Sometime soon I will be posting a short story I wrote about another filmmaker with Omaha ties, Patrick Coyle, who has made a serious splash with the indie features he’s written and directed.  The biggest impact Nebraska filmmakers have made in recent years are by Alexander Payne, whose first three features were made in Omaha and whose next film, Nebraska, will be made in the mostly rural environs of the state’s central-western panhandle region, and Nik Fackler, whose Lovely, Still is finally finding large audiences via cable and DVD.  This blog is full of stories about these and other filmmakers with Nebraska ties, including Joan Micklin Silver, Gail Levin, and Charles Fairbanks.

Vincent Alston

 

 

Vincent Alston’s indie film debut, “For Love of Amy,” is black and white and love all over

©by Leo Adam Biga

Originally published in The Reader (www.thereader.com)

 

On a recent Saturday morning at the University of Nebraska Medical Center director Ted Lange and crew worked efficiently to get their shots for the indie film For Love of Amy. Lensing in Omaha and environs since mid-June, the crew needed few takes. A satisfied Lange would say, “Print it…Movin’ on” and the troops rigged things for the next set-up. Far removed from his Love Boat days, the savvy Lange, bedecked in ball cap, blue jeans and athletic shoes, wore a T-shirt adorned with Laurence Dunbar, the subject of a one-man show he conceived and performs.

Screenwriter-producer-star Vincent Alston of Omaha was a quiet, intense presence on set, where he wore a deep blue suit as Michael. Alston seemed wide-eyed about the whole process, understandable given this is his first film and his ass is on the line three ways. He watched things closely and after takes often drew Lange aside to confer about what approach was best.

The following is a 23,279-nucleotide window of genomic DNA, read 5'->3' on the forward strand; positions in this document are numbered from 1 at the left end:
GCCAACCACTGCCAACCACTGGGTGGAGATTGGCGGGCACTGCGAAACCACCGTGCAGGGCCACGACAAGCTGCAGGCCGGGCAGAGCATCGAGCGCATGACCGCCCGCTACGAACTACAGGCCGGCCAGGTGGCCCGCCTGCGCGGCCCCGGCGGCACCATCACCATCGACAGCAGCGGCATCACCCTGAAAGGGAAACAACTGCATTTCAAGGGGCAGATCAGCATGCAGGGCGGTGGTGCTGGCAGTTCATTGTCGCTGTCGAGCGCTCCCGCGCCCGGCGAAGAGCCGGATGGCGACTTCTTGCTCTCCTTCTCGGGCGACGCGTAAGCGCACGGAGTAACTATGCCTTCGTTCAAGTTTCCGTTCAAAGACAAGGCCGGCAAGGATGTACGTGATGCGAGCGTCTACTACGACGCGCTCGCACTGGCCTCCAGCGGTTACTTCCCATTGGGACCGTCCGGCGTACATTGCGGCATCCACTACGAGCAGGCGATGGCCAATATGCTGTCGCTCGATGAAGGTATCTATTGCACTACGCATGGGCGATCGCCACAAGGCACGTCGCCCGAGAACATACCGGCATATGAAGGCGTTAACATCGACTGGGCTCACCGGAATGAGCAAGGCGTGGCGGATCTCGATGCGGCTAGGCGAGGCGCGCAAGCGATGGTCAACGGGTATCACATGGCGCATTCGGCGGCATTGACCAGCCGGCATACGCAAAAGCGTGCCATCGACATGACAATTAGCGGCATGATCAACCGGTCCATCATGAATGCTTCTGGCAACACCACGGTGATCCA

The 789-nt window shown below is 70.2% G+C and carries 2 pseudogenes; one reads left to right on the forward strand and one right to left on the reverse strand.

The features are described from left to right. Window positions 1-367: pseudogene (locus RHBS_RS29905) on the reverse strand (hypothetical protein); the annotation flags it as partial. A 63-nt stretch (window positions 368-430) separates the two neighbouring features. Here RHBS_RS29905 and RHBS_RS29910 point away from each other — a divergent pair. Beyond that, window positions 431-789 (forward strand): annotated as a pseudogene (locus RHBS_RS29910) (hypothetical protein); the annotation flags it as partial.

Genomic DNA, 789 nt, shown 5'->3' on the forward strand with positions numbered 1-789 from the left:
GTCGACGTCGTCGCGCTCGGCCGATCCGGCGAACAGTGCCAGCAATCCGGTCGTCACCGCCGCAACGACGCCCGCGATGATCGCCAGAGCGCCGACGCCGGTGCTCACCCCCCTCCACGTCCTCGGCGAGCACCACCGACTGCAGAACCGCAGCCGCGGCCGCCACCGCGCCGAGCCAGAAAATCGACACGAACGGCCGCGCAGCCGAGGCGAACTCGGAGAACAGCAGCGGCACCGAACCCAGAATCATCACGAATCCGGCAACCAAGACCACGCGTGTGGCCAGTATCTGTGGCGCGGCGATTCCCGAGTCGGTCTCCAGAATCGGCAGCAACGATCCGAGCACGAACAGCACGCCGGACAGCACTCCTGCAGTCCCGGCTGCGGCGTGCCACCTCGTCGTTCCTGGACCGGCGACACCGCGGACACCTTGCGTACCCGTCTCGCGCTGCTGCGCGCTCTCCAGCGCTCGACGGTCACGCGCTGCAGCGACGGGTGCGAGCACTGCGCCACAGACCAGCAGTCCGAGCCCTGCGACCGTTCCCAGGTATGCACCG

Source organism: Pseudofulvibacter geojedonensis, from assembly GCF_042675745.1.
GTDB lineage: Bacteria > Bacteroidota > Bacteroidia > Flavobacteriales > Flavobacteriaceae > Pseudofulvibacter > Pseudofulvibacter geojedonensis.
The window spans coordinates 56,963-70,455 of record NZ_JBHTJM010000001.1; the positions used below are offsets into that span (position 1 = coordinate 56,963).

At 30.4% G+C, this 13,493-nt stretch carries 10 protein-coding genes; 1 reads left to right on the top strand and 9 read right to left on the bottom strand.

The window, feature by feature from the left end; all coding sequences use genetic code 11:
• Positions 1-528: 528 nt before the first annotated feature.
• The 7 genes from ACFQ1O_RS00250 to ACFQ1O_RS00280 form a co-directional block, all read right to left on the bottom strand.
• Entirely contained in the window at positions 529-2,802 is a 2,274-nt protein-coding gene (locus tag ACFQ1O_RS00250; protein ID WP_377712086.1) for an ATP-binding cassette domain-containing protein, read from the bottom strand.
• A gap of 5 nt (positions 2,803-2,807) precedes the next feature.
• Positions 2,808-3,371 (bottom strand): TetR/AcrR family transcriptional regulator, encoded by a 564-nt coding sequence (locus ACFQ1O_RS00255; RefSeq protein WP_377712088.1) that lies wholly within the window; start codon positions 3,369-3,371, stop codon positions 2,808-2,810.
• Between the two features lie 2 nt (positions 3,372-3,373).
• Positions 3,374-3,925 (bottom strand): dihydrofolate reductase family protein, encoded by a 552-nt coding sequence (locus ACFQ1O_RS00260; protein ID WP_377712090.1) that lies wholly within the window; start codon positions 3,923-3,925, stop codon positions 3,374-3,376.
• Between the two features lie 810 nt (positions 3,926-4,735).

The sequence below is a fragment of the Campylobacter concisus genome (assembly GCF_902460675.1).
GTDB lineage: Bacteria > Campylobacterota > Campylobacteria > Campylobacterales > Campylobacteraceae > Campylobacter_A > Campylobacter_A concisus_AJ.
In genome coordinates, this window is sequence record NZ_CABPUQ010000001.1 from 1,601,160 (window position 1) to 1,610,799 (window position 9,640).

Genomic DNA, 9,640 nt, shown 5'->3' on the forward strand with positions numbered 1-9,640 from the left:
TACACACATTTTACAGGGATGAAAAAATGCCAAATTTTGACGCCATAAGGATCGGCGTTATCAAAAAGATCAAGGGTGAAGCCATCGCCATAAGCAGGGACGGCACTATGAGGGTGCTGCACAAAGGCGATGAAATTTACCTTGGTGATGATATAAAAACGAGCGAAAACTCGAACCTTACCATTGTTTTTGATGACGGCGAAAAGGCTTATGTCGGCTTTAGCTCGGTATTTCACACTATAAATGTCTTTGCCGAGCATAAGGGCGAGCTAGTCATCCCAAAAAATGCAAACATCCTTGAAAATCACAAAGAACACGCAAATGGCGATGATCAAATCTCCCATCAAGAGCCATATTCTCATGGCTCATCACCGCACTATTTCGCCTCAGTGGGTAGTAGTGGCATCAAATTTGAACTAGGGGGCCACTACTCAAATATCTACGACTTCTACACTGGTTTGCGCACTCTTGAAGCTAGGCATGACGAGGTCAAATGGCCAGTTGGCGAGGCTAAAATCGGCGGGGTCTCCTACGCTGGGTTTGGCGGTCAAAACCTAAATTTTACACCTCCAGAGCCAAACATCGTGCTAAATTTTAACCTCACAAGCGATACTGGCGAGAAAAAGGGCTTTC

The concept behind the film will make you go either, “Ewww” or “Awww.” Michael (Alston) is black and his best friend Ryan is white. The dying Ryan extracts Michael’s promise to be there for Ryan’s 9-year-old daughter, Amy. Ryan dies and his widow suffers a breakdown. In steps Michael. Then a revelation about the child’s birth mother throws your expectations askew.

It reads like a treacly, weepie Lifetime message pic. All the racial, sentimental gravitas could be thoughtful or deadly, depending on how it’s handled.

Audiences must judge if Alston and Lange lift the material above the sweetly banal. Alston has the acting chops to make Michael, the single black man who takes Amy into his life a believable figure. Alston’s impressed on the John Beasley Theater stage and as Malcolm X in the one-act play The Meeting. Still, his debut script arguably reads like many well-intentioned social-humanist dramas you’ve seen.

Lange, who played Isaac on the network television chestnut, Love Boat, is a veteran TV and theater director and the author of 21 plays. The San Francisco resident has directed and starred in a film version of Othello. Scenes from his new play George Washington’s Boy were read at the recent Great Plains Theatre Conference (GPTC). In 2005 he came to Omaha to direct his own play, Four Queens and One Trump, at the JBT. So he has the creds, as he said, to “make this thing work.”

How Alston, a Jersey native, got to this point is a story itself. He worked in corrections back east and when he moved here in the ‘90s. His entree to acting came when, “on a whim,” he took a class. Bitten by the bug, he found his niche in naturalism. He made his living in computers while pursuing his theater passion. He now has his own company, VLA Productions, that creates video-Internet visuals and produces stage works, notably Jeff Stetson’s The Meeting, a work Alston’s now identified with. The piece depicts a hypothetical meeting between Malcolm X and Martin Luther King, Jr.. He staged and starred in a production of it at the GPTC.

Alston’s been writing a few years now, drawing on experiences from his own life. He and his wife Pamela actually care for children not of origin and not of the same race by serving as foster parents. “We’ve had all kinds — Native American, white, biracial, the whole gamut,” he said. Currently they care for two Sudanese youths. Alston and his wife also have a son and daughter of their own.